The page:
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Picture of the Month

Rainer Pankau, MD; Carl-Joachim Partsch, MD; Angela Gosch, PhD; Martin Winter, MD; Armin Wessel, MD
Arch Pediatr Adolesc Med. 1997;151(2):203-204. doi:10.1001/archpedi.1997.02170390093018.
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THE 16 INDIVIDUALS (Figure) who range in age from 6 months to 47 years have the same diagnosis.

Denouement and Discussion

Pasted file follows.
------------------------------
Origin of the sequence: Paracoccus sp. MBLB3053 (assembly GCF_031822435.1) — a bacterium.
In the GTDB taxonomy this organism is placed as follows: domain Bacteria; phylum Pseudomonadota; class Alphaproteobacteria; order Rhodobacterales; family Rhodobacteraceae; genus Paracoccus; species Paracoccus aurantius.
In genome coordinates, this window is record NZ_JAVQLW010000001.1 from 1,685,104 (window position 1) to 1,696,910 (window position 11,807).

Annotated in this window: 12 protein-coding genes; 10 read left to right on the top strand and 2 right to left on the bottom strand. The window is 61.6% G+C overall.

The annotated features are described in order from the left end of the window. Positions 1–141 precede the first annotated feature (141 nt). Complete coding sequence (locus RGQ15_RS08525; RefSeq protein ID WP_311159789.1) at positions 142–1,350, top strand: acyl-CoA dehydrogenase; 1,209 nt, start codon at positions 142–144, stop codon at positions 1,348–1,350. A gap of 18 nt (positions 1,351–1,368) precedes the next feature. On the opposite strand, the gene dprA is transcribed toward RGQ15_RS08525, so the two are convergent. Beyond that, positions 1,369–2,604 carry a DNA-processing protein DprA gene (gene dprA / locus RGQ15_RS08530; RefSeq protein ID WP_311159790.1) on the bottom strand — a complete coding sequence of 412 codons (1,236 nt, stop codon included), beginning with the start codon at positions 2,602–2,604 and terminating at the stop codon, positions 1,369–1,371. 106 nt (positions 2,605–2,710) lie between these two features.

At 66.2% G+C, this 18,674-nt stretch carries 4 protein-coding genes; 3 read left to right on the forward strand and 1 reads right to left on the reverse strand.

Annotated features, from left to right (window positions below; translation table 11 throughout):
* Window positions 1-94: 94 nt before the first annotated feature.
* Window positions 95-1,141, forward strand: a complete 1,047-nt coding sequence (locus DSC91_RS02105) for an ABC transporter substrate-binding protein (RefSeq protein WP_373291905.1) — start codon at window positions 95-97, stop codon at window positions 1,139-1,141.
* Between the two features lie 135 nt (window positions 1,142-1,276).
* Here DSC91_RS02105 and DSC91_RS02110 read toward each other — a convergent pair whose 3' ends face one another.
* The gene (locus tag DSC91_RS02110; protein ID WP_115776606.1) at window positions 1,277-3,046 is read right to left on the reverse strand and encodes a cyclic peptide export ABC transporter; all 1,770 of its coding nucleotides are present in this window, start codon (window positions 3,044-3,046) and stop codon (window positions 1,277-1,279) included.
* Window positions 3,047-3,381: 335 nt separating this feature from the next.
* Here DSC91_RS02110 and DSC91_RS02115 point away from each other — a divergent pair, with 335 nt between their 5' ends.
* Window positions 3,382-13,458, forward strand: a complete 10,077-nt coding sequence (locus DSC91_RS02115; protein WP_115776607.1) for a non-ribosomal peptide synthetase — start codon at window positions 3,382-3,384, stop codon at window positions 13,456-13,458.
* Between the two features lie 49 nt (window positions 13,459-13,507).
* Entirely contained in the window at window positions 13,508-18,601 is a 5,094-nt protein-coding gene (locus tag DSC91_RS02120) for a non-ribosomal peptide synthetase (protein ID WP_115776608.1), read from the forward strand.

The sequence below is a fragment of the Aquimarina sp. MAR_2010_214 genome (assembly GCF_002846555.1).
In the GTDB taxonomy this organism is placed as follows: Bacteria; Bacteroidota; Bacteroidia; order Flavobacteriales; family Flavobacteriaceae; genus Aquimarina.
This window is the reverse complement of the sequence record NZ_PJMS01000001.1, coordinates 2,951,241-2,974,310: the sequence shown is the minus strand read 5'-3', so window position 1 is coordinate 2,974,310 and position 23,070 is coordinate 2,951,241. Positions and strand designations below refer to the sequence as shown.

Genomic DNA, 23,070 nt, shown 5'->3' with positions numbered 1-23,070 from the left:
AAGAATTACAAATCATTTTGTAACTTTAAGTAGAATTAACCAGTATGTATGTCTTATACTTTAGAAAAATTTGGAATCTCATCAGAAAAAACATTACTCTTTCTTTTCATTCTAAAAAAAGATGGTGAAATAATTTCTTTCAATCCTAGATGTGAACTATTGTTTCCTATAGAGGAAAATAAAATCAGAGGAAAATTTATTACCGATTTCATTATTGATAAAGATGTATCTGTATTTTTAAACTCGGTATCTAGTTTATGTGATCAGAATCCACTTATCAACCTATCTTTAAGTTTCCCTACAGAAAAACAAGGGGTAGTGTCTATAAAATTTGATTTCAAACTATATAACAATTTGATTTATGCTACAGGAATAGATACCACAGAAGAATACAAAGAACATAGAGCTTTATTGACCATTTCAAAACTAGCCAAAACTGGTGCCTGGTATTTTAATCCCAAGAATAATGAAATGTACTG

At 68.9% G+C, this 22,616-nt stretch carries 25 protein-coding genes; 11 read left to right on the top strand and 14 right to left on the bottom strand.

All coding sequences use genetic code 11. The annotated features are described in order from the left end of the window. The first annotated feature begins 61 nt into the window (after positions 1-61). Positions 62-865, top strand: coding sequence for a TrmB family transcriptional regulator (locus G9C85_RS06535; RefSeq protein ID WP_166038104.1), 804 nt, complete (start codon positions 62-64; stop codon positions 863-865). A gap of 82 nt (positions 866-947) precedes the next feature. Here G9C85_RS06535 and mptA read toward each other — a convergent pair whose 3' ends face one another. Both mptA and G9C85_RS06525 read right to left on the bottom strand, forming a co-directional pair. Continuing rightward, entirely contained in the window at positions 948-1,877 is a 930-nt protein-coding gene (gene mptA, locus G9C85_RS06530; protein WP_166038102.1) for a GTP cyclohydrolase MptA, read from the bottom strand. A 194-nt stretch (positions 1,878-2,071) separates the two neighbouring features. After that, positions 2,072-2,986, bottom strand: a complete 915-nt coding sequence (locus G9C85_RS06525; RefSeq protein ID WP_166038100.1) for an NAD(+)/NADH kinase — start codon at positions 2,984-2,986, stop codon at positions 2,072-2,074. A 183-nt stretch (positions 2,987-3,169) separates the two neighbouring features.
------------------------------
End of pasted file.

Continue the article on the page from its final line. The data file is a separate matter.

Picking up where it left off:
Williams-Beuren Syndrome  Williams-Beuren syndrome (WBS) is a genetic disorder involving multiple systems with characteristic findings that include a distinctive facies, psychomotor retardation, and cardiovascular abnormalities. The cardiovascular abnormality most closely associated with WBS is supravalvular aortic stenosis, but other vascular abnormalities may be present including pulmonary artery stenosis and cerebral vascular stenoses. Supravalvular aortic stenosis, once considered the hallmark of WBS, was present in only one third of these individuals, two thirds of whom had cardiovascular abnormalities.1 More recently, cerebral artery stenoses leading to strokes in childhood have been reported.2,3 Malformations of the kidneys and urinary tract, radioulnar synostosis, and joint contractures may also be present.4-7 Short stature is present in most individuals.8 Children affected by WBS are irritable as infants, but as they


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